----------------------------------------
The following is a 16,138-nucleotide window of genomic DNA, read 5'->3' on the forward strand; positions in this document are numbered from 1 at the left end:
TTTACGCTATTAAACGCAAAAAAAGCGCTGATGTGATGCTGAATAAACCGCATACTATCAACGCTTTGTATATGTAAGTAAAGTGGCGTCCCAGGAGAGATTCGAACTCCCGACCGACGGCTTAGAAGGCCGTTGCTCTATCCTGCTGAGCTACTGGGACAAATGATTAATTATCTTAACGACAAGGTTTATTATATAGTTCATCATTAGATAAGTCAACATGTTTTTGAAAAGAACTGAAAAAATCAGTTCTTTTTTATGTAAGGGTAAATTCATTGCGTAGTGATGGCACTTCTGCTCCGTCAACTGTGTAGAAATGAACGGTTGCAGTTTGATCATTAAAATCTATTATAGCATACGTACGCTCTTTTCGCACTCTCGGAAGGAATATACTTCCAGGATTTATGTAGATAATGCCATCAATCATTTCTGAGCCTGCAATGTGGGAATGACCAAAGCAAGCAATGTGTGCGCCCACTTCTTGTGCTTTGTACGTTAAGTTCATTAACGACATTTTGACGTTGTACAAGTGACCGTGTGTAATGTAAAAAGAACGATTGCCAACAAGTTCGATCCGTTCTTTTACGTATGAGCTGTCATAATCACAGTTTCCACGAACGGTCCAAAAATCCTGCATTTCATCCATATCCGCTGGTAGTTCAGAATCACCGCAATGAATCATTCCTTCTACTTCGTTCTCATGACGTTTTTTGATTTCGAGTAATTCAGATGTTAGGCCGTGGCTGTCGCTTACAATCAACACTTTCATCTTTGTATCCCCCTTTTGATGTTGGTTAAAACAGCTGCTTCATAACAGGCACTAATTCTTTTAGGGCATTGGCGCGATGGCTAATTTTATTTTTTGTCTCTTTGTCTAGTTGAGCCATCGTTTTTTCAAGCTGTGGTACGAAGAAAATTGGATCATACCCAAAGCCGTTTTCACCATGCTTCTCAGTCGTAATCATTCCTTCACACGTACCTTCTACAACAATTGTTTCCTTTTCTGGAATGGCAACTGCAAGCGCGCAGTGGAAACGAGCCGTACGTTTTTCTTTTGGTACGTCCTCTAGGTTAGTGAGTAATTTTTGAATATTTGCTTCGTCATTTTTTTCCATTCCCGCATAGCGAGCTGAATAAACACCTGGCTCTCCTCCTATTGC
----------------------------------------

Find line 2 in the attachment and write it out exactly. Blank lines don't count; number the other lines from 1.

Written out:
TTTACGCTATTAAACGCAAAAAAAGCGCTGATGTGATGCTGAATAAACCGCATACTATCAACGCTTTGTATATGTAAGTAAAGTGGCGTCCCAGGAGAGATTCGAACTCCCGACCGACGGCTTAGAAGGCCGTTGCTCTATCCTGCTGAGCTACTGGGACAAATGATTAATTATCTTAACGACAAGGTTTATTATATAGTTCATCATTAGATAAGTCAACATGTTTTTGAAAAGAACTGAAAAAATCAGTTCTTTTTTATGTAAGGGTAAATTCATTGCGTAGTGATGGCACTTCTGCTCCGTCAACTGTGTAGAAATGAACGGTTGCAGTTTGATCATTAAAATCTATTATAGCATACGTACGCTCTTTTCGCACTCTCGGAAGGAATATACTTCCAGGATTTATGTAGATAATGCCATCAATCATTTCTGAGCCTGCAATGTGGGAATGACCAAAGCAAGCAATGTGTGCGCCCACTTCTTGTGCTTTGTACGTTAAGTTCATTAACGACATTTTGACGTTGTACAAGTGACCGTGTGTAATGTAAAAAGAACGATTGCCAACAAGTTCGATCCGTTCTTTTACGTATGAGCTGTCATAATCACAGTTTCCACGAACGGTCCAAAAATCCTGCATTTCATCCATATCCGCTGGTAGTTCAGAATCACCGCAATGAATCATTCCTTCTACTTCGTTCTCATGACGTTTTTTGATTTCGAGTAATTCAGATGTTAGGCCGTGGCTGTCGCTTACAATCAACACTTTCATCTTTGTATCCCCCTTTTGATGTTGGTTAAAACAGCTGCTTCATAACAGGCACTAATTCTTTTAGGGCATTGGCGCGATGGCTAATTTTATTTTTTGTCTCTTTGTCTAGTTGAGCCATCGTTTTTTCAAGCTGTGGTACGAAGAAAATTGGATCATACCCAAAGCCGTTTTCACCATGCTTCTCAGTCGTAATCATTCCTTCACACGTACCTTCTACAACAATTGTTTCCTTTTCTGGAATGGCAACTGCAAGCGCGCAGTGGAAACGAGCCGTACGTTTTTCTTTTGGTACGTCCTCTAGGTTAGTGAGTAATTTTTGAATATTTGCTTCGTCATTTTTTTCCATTCCCGCATAGCGAGCTGAATAAACACCTGGCTCTCCTCCTATTGC